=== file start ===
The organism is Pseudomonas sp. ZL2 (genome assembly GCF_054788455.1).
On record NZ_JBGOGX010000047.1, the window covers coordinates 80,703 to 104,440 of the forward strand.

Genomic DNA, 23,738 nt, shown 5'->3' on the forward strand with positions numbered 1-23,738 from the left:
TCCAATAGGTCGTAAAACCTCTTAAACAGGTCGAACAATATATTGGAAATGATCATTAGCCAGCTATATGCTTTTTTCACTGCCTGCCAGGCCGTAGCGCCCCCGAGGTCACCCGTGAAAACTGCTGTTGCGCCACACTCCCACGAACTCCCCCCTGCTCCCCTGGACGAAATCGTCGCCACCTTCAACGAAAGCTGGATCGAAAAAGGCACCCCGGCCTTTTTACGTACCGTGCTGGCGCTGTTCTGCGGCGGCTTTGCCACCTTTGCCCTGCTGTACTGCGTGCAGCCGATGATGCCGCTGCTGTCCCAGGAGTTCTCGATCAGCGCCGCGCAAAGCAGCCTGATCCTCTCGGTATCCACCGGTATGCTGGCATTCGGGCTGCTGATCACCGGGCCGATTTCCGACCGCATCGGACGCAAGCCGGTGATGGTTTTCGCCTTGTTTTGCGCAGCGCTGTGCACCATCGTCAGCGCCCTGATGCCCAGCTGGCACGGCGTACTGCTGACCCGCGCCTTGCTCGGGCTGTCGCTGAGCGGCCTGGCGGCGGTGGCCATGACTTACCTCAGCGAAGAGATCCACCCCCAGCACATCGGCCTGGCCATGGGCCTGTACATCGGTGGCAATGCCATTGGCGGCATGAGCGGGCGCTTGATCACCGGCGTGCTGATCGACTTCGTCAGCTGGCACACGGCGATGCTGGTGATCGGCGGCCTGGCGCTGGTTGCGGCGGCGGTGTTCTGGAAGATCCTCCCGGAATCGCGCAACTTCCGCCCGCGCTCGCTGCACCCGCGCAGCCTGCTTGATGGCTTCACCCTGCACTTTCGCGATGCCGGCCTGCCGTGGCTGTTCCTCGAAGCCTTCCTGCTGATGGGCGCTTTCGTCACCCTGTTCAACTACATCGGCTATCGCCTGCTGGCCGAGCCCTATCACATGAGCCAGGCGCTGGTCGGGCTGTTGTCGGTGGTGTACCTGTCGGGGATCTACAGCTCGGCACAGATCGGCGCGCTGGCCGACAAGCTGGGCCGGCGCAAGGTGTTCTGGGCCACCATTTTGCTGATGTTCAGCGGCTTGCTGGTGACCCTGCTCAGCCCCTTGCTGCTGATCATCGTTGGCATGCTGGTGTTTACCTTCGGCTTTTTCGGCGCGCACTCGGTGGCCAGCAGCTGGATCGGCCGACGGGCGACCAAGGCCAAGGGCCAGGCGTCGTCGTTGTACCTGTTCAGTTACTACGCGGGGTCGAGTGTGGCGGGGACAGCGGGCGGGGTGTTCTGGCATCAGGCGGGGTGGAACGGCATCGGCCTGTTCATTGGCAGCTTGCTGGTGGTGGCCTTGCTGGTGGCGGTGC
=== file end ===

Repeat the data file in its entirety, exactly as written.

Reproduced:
The organism is Pseudomonas sp. ZL2 (genome assembly GCF_054788455.1).
On record NZ_JBGOGX010000047.1, the window covers coordinates 80,703 to 104,440 of the forward strand.

Genomic DNA, 23,738 nt, shown 5'->3' on the forward strand with positions numbered 1-23,738 from the left:
TCCAATAGGTCGTAAAACCTCTTAAACAGGTCGAACAATATATTGGAAATGATCATTAGCCAGCTATATGCTTTTTTCACTGCCTGCCAGGCCGTAGCGCCCCCGAGGTCACCCGTGAAAACTGCTGTTGCGCCACACTCCCACGAACTCCCCCCTGCTCCCCTGGACGAAATCGTCGCCACCTTCAACGAAAGCTGGATCGAAAAAGGCACCCCGGCCTTTTTACGTACCGTGCTGGCGCTGTTCTGCGGCGGCTTTGCCACCTTTGCCCTGCTGTACTGCGTGCAGCCGATGATGCCGCTGCTGTCCCAGGAGTTCTCGATCAGCGCCGCGCAAAGCAGCCTGATCCTCTCGGTATCCACCGGTATGCTGGCATTCGGGCTGCTGATCACCGGGCCGATTTCCGACCGCATCGGACGCAAGCCGGTGATGGTTTTCGCCTTGTTTTGCGCAGCGCTGTGCACCATCGTCAGCGCCCTGATGCCCAGCTGGCACGGCGTACTGCTGACCCGCGCCTTGCTCGGGCTGTCGCTGAGCGGCCTGGCGGCGGTGGCCATGACTTACCTCAGCGAAGAGATCCACCCCCAGCACATCGGCCTGGCCATGGGCCTGTACATCGGTGGCAATGCCATTGGCGGCATGAGCGGGCGCTTGATCACCGGCGTGCTGATCGACTTCGTCAGCTGGCACACGGCGATGCTGGTGATCGGCGGCCTGGCGCTGGTTGCGGCGGCGGTGTTCTGGAAGATCCTCCCGGAATCGCGCAACTTCCGCCCGCGCTCGCTGCACCCGCGCAGCCTGCTTGATGGCTTCACCCTGCACTTTCGCGATGCCGGCCTGCCGTGGCTGTTCCTCGAAGCCTTCCTGCTGATGGGCGCTTTCGTCACCCTGTTCAACTACATCGGCTATCGCCTGCTGGCCGAGCCCTATCACATGAGCCAGGCGCTGGTCGGGCTGTTGTCGGTGGTGTACCTGTCGGGGATCTACAGCTCGGCACAGATCGGCGCGCTGGCCGACAAGCTGGGCCGGCGCAAGGTGTTCTGGGCCACCATTTTGCTGATGTTCAGCGGCTTGCTGGTGACCCTGCTCAGCCCCTTGCTGCTGATCATCGTTGGCATGCTGGTGTTTACCTTCGGCTTTTTCGGCGCGCACTCGGTGGCCAGCAGCTGGATCGGCCGACGGGCGACCAAGGCCAAGGGCCAGGCGTCGTCGTTGTACCTGTTCAGTTACTACGCGGGGTCGAGTGTGGCGGGGACAGCGGGCGGGGTGTTCTGGCATCAGGCGGGGTGGAACGGCATCGGCCTGTTCATTGGCAGCTTGCTGGTGGTGGCCTTGCTGGTGGCGGTGC